MGEC apologizes for statements included in our recent Juneteenth website update. We recognize now that in saying Juneteenth matters to MGEC to be able to “celebrat[e] our common humanity and dignity” we wrongly tried to play the issue both ways, given the MGEC Board’s history of silence on issues affecting the humanity and dignity of our members who are BIPOC, LGBTQIA+, disabled, and/or part of other marginalized communities. We cannot just celebrate the fight against racism when it is convenient to us (e.g., getting a day off work). We understand now that we must work to do better to fight it when it is inconvenient as well.
In particular, MGEC apologizes for making the gross comparison between not receiving an additional paid holiday and the 2+ years of additional slavery and servitude in Texas following the Emancipation Proclamation. Thank you to members who reached out to tell the Board and MGEC staff that this was harmful. We understand that this comparison is egregious to our Black members, and we apologize for our statements. We encourage all members who do not fully understand the history or importance of Juneteenth to refer to this website for a full history from a BIPOC lens. Despite not getting the day off, we encourage members to acknowledge Juneteenth by volunteering your time, donating to BIPOC organizations, and/or giving patronage to Black-owned businesses in your community.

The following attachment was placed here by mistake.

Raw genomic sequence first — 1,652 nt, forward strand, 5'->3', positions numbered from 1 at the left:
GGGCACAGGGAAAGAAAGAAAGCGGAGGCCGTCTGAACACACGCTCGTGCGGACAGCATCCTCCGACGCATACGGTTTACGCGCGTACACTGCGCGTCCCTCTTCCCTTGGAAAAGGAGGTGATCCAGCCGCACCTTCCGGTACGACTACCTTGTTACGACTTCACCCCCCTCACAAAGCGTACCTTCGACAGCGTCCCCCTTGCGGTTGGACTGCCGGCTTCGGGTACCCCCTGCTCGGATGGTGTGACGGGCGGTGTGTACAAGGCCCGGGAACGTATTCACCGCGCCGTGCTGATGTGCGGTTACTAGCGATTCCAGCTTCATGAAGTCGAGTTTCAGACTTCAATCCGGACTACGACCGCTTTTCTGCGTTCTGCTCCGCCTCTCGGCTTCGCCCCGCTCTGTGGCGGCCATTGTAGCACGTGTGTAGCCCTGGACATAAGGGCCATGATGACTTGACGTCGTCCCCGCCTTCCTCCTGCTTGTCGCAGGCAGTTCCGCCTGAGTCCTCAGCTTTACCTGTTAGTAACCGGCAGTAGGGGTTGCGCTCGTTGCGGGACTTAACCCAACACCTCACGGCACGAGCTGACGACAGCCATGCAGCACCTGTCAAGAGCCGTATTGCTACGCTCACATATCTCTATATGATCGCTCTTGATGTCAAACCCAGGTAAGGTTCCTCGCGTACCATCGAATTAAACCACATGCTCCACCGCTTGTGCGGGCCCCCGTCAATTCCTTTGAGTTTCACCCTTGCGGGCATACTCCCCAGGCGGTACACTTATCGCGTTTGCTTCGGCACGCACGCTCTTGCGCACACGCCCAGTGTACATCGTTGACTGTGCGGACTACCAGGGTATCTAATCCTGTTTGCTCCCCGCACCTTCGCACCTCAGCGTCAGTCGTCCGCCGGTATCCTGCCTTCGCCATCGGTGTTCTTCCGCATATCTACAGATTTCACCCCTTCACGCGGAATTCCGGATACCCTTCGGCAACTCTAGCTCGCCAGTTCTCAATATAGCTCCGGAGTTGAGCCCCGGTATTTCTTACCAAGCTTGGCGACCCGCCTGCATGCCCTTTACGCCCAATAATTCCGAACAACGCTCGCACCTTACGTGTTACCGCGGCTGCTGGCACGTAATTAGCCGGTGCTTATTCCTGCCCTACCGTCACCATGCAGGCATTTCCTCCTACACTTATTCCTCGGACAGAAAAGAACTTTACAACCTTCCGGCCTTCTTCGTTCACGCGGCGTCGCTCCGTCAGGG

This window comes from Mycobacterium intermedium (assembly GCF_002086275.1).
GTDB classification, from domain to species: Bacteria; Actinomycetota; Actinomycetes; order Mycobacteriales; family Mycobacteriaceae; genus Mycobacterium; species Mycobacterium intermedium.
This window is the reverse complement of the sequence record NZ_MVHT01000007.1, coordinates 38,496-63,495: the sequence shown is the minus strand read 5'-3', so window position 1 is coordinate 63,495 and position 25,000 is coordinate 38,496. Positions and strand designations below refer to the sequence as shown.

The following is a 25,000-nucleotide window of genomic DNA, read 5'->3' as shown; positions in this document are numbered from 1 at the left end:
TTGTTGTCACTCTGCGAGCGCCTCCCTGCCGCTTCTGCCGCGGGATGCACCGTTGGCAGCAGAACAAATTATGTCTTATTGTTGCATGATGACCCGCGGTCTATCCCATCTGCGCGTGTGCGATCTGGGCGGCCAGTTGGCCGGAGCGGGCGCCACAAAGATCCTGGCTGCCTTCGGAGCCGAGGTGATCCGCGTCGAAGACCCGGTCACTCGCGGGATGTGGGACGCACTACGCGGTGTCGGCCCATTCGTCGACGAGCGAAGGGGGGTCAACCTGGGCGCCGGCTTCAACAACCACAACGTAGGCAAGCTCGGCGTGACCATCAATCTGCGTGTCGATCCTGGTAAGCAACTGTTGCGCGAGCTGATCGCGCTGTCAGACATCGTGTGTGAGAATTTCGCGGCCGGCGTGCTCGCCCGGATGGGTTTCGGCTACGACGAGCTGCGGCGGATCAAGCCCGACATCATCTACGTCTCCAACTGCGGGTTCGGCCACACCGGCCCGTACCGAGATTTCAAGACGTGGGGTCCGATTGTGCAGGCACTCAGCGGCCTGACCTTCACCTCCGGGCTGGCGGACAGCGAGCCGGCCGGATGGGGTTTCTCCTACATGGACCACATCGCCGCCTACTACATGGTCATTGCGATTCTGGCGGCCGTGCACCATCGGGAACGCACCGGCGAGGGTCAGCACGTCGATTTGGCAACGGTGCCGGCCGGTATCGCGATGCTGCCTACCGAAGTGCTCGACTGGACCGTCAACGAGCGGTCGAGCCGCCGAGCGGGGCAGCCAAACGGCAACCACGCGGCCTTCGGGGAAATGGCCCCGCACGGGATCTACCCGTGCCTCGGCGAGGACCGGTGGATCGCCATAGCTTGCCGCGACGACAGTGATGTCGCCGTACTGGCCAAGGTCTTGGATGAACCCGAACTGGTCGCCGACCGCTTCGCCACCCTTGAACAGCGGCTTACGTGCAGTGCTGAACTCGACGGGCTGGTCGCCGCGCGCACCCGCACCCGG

We recognize that MGEC needs to do better in the future. MGEC’s leadership and staff will be working on diversity, equity, and inclusion improvements to make MGEC better for our members. Please reach out to us if you would like to share any feedback for ways in which we can improve.
Thank you for reading and we hope you had a happy Juneteenth.
Why Juneteenth Matters to MGEC
Many of us were taught in primary education that slavery ended at the close of the Civil War when President Lincoln signed the Emancipation Proclamation, and that emancipation occurred for all enslaved people at the same moment. But it didn’t.
Slavery ended at different points in time – and enslaved people in Galveston, Texas did not have their human dignity recognized until Union Major General Granger arrived and enforced emancipation on June 19, 1865. Imagine the nearly two-year period where some enslaved people had been freed but others were not. While news took time to travel, it was a period of justice promised but denied. Click here to learn more about the history of Juneteenth.
Many private and public employers have recognized this holiday. Many are also beginning to promote a deeper understanding of the importance of Juneteenth by hosting community events.